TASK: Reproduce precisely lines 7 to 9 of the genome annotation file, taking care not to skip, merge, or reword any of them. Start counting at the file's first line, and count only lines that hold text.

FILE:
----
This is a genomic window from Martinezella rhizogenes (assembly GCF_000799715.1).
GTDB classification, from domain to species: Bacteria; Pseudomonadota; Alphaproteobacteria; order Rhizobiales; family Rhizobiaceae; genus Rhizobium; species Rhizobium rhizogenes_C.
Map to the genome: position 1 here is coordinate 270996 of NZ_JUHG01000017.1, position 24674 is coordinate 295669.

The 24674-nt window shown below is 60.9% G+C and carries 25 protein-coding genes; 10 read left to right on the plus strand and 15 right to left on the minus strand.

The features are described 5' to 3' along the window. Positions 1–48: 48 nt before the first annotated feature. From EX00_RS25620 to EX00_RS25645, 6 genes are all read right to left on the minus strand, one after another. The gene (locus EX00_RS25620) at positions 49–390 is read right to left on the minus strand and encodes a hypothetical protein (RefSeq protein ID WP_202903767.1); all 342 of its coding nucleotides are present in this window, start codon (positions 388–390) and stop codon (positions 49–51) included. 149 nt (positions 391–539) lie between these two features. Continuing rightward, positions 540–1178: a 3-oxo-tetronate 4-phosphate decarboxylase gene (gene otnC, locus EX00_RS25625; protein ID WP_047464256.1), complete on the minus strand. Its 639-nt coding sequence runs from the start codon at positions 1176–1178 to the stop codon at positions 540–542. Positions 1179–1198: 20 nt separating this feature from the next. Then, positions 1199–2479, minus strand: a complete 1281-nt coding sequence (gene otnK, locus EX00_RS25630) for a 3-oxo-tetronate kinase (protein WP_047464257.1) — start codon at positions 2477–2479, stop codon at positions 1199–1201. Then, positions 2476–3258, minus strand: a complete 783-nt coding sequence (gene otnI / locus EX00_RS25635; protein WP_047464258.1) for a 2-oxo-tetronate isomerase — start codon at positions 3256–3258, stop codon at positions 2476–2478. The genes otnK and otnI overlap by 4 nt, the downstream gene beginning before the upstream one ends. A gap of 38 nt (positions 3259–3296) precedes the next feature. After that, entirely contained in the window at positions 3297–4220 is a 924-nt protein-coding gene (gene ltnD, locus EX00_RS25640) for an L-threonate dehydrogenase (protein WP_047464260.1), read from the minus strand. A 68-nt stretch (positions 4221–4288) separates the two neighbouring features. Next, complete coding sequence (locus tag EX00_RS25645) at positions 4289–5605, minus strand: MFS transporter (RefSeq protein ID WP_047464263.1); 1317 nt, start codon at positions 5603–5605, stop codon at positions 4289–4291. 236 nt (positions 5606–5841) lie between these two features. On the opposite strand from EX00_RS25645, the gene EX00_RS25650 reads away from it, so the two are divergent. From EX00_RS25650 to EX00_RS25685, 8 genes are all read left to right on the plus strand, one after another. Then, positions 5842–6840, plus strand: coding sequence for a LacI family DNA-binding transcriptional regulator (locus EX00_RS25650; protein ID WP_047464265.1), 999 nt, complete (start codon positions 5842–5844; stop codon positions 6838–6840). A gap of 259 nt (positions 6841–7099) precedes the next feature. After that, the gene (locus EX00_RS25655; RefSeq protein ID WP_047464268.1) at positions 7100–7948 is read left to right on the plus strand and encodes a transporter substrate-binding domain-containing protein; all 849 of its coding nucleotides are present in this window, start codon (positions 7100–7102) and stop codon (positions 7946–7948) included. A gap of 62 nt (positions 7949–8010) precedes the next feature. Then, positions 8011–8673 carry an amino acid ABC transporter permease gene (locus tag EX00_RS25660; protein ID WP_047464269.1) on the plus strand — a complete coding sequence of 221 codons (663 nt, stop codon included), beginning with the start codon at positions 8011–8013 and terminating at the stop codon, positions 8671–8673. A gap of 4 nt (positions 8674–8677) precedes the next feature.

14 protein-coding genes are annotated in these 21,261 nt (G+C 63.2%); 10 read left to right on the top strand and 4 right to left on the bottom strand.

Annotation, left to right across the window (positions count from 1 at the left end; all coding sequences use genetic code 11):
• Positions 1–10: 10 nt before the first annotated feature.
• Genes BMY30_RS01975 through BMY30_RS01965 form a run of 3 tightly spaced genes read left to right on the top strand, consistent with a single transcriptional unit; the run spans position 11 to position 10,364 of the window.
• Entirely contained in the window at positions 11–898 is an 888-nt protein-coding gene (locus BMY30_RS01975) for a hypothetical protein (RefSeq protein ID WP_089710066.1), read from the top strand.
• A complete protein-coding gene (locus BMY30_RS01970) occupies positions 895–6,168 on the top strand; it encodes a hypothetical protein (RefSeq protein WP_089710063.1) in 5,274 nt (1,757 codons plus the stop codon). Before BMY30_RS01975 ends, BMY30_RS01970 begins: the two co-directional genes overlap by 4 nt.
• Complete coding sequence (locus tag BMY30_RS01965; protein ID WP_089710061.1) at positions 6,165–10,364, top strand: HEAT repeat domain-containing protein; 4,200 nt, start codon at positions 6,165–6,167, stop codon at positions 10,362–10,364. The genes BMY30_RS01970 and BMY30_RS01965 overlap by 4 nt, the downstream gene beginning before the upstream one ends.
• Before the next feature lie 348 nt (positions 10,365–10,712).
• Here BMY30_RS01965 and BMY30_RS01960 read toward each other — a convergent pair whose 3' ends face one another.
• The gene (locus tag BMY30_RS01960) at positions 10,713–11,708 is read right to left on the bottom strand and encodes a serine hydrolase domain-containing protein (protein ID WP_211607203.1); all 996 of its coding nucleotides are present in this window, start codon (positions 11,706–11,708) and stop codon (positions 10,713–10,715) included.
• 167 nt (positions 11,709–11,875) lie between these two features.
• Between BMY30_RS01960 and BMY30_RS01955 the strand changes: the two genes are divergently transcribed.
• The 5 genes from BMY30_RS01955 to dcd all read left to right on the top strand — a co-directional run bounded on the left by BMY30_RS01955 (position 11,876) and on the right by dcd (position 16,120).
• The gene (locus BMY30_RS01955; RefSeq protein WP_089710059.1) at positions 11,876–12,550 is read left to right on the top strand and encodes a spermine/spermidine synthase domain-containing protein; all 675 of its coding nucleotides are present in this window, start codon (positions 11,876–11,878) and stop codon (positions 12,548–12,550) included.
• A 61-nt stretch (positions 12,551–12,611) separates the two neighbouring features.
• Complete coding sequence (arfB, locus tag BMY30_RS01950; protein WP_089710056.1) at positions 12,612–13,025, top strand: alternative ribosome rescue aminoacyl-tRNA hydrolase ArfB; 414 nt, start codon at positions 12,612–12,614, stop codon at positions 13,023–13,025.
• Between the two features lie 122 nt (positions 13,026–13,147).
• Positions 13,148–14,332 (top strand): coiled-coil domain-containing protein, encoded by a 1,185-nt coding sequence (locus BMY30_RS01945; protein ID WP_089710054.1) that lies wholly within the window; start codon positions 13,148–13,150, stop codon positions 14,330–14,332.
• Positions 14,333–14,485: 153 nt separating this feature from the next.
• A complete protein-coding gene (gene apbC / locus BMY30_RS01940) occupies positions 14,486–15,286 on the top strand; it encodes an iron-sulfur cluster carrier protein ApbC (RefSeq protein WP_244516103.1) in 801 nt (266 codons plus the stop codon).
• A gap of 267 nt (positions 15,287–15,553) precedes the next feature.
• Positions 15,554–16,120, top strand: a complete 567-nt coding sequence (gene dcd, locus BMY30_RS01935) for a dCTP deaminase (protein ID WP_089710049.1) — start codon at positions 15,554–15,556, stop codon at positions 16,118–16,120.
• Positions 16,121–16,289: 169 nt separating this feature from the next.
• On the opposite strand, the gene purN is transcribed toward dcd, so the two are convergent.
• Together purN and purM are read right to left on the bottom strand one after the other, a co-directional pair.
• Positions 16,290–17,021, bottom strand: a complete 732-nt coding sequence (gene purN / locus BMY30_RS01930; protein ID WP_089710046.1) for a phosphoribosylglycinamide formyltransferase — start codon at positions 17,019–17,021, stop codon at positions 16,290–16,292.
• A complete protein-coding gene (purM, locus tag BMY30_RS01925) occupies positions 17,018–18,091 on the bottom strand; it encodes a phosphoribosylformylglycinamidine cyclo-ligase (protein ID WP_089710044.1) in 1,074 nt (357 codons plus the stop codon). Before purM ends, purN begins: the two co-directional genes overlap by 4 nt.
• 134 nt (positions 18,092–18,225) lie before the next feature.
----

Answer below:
Annotation, left to right across the window (positions count from 1 at the left end; all coding sequences use genetic code 11):
• Positions 1–10: 10 nt before the first annotated feature.
• Genes BMY30_RS01975 through BMY30_RS01965 form a run of 3 tightly spaced genes read left to right on the top strand, consistent with a single transcriptional unit; the run spans position 11 to position 10,364 of the window.